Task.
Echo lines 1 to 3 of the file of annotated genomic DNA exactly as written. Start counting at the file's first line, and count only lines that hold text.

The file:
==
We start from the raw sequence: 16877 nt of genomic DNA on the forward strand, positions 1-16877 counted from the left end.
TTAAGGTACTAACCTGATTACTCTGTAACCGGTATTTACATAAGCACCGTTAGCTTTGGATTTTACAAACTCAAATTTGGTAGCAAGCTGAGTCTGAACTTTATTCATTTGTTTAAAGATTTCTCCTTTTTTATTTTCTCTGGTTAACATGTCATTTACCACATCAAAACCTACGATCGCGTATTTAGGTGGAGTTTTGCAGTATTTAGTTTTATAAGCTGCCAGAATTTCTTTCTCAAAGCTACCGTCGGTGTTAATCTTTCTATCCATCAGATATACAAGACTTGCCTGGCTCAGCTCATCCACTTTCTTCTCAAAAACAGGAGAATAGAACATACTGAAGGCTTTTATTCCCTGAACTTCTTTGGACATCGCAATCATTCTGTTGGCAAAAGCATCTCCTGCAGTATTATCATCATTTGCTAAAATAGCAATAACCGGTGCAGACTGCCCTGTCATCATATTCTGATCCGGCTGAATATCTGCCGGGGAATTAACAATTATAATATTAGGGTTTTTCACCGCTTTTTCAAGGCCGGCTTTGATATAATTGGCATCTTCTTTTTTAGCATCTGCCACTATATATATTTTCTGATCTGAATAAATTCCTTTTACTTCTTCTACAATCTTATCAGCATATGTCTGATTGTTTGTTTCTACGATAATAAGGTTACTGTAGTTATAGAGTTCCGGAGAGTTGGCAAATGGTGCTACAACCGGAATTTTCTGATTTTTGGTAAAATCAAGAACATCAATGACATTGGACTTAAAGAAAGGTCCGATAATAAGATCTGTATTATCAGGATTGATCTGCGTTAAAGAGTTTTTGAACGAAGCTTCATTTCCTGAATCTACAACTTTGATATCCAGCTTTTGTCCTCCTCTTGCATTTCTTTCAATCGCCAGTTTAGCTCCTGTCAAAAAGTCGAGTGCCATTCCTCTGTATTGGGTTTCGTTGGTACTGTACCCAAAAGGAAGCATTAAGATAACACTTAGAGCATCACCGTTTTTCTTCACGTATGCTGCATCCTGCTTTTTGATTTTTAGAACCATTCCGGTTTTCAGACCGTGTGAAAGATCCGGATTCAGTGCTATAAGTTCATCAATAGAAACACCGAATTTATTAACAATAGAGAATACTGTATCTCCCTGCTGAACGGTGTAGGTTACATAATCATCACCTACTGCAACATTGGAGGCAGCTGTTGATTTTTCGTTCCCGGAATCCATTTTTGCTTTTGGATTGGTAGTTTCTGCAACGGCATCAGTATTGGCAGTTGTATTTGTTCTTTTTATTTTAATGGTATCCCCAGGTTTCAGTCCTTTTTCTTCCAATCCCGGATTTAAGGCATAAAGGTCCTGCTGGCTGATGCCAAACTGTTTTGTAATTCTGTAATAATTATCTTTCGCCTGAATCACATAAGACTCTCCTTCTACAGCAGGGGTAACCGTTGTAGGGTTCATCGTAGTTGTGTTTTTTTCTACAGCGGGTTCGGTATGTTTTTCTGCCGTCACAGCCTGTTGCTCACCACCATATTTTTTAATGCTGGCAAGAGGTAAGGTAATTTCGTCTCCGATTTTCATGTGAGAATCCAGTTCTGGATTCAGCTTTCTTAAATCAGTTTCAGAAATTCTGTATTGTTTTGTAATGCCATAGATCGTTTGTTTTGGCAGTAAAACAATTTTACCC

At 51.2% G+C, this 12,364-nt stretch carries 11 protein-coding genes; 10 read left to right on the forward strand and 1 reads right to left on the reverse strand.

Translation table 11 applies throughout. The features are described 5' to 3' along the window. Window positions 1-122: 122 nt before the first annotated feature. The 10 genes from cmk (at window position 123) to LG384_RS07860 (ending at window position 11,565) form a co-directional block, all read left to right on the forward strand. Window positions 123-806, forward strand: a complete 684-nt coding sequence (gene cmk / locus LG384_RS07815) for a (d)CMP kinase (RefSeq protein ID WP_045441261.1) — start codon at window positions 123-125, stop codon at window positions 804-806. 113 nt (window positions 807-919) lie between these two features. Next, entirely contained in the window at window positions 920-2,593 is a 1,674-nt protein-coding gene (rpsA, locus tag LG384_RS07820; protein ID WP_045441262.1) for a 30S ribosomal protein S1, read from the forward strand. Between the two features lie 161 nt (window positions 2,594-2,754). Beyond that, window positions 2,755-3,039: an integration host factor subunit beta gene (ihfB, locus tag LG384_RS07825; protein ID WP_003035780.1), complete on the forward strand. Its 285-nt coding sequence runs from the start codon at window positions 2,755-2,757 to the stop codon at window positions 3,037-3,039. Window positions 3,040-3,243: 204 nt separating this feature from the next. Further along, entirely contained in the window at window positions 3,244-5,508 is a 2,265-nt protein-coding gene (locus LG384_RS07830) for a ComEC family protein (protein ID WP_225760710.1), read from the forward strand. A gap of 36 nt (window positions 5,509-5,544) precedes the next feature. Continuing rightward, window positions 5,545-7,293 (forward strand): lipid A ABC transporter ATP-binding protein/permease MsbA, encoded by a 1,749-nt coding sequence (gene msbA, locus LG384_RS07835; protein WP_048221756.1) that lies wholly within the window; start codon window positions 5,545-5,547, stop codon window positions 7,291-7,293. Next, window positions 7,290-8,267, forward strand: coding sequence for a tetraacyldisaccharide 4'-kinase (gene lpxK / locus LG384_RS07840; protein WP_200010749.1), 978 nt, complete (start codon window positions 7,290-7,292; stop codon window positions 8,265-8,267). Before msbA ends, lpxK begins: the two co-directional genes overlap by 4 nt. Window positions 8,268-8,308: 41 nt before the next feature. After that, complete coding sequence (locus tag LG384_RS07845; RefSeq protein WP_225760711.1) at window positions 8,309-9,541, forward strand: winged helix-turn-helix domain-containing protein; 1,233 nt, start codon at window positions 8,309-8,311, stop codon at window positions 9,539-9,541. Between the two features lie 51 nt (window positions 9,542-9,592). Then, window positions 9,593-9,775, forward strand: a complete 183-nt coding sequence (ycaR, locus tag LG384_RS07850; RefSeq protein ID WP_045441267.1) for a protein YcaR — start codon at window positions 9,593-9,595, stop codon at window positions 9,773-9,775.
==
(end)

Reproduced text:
We start from the raw sequence: 16877 nt of genomic DNA on the forward strand, positions 1-16877 counted from the left end.
TTAAGGTACTAACCTGATTACTCTGTAACCGGTATTTACATAAGCACCGTTAGCTTTGGATTTTACAAACTCAAATTTGGTAGCAAGCTGAGTCTGAACTTTATTCATTTGTTTAAAGATTTCTCCTTTTTTATTTTCTCTGGTTAACATGTCATTTACCACATCAAAACCTACGATCGCGTATTTAGGTGGAGTTTTGCAGTATTTAGTTTTATAAGCTGCCAGAATTTCTTTCTCAAAGCTACCGTCGGTGTTAATCTTTCTATCCATCAGATATACAAGACTTGCCTGGCTCAGCTCATCCACTTTCTTCTCAAAAACAGGAGAATAGAACATACTGAAGGCTTTTATTCCCTGAACTTCTTTGGACATCGCAATCATTCTGTTGGCAAAAGCATCTCCTGCAGTATTATCATCATTTGCTAAAATAGCAATAACCGGTGCAGACTGCCCTGTCATCATATTCTGATCCGGCTGAATATCTGCCGGGGAATTAACAATTATAATATTAGGGTTTTTCACCGCTTTTTCAAGGCCGGCTTTGATATAATTGGCATCTTCTTTTTTAGCATCTGCCACTATATATATTTTCTGATCTGAATAAATTCCTTTTACTTCTTCTACAATCTTATCAGCATATGTCTGATTGTTTGTTTCTACGATAATAAGGTTACTGTAGTTATAGAGTTCCGGAGAGTTGGCAAATGGTGCTACAACCGGAATTTTCTGATTTTTGGTAAAATCAAGAACATCAATGACATTGGACTTAAAGAAAGGTCCGATAATAAGATCTGTATTATCAGGATTGATCTGCGTTAAAGAGTTTTTGAACGAAGCTTCATTTCCTGAATCTACAACTTTGATATCCAGCTTTTGTCCTCCTCTTGCATTTCTTTCAATCGCCAGTTTAGCTCCTGTCAAAAAGTCGAGTGCCATTCCTCTGTATTGGGTTTCGTTGGTACTGTACCCAAAAGGAAGCATTAAGATAACACTTAGAGCATCACCGTTTTTCTTCACGTATGCTGCATCCTGCTTTTTGATTTTTAGAACCATTCCGGTTTTCAGACCGTGTGAAAGATCCGGATTCAGTGCTATAAGTTCATCAATAGAAACACCGAATTTATTAACAATAGAGAATACTGTATCTCCCTGCTGAACGGTGTAGGTTACATAATCATCACCTACTGCAACATTGGAGGCAGCTGTTGATTTTTCGTTCCCGGAATCCATTTTTGCTTTTGGATTGGTAGTTTCTGCAACGGCATCAGTATTGGCAGTTGTATTTGTTCTTTTTATTTTAATGGTATCCCCAGGTTTCAGTCCTTTTTCTTCCAATCCCGGATTTAAGGCATAAAGGTCCTGCTGGCTGATGCCAAACTGTTTTGTAATTCTGTAATAATTATCTTTCGCCTGAATCACATAAGACTCTCCTTCTACAGCAGGGGTAACCGTTGTAGGGTTCATCGTAGTTGTGTTTTTTTCTACAGCGGGTTCGGTATGTTTTTCTGCCGTCACAGCCTGTTGCTCACCACCATATTTTTTAATGCTGGCAAGAGGTAAGGTAATTTCGTCTCCGATTTTCATGTGAGAATCCAGTTCTGGATTCAGCTTTCTTAAATCAGTTTCAGAAATTCTGTATTGTTTTGTAATGCCATAGATCGTTTGTTTTGGCAGTAAAACAATTTTACCC

At 51.2% G+C, this 12,364-nt stretch carries 11 protein-coding genes; 10 read left to right on the forward strand and 1 reads right to left on the reverse strand.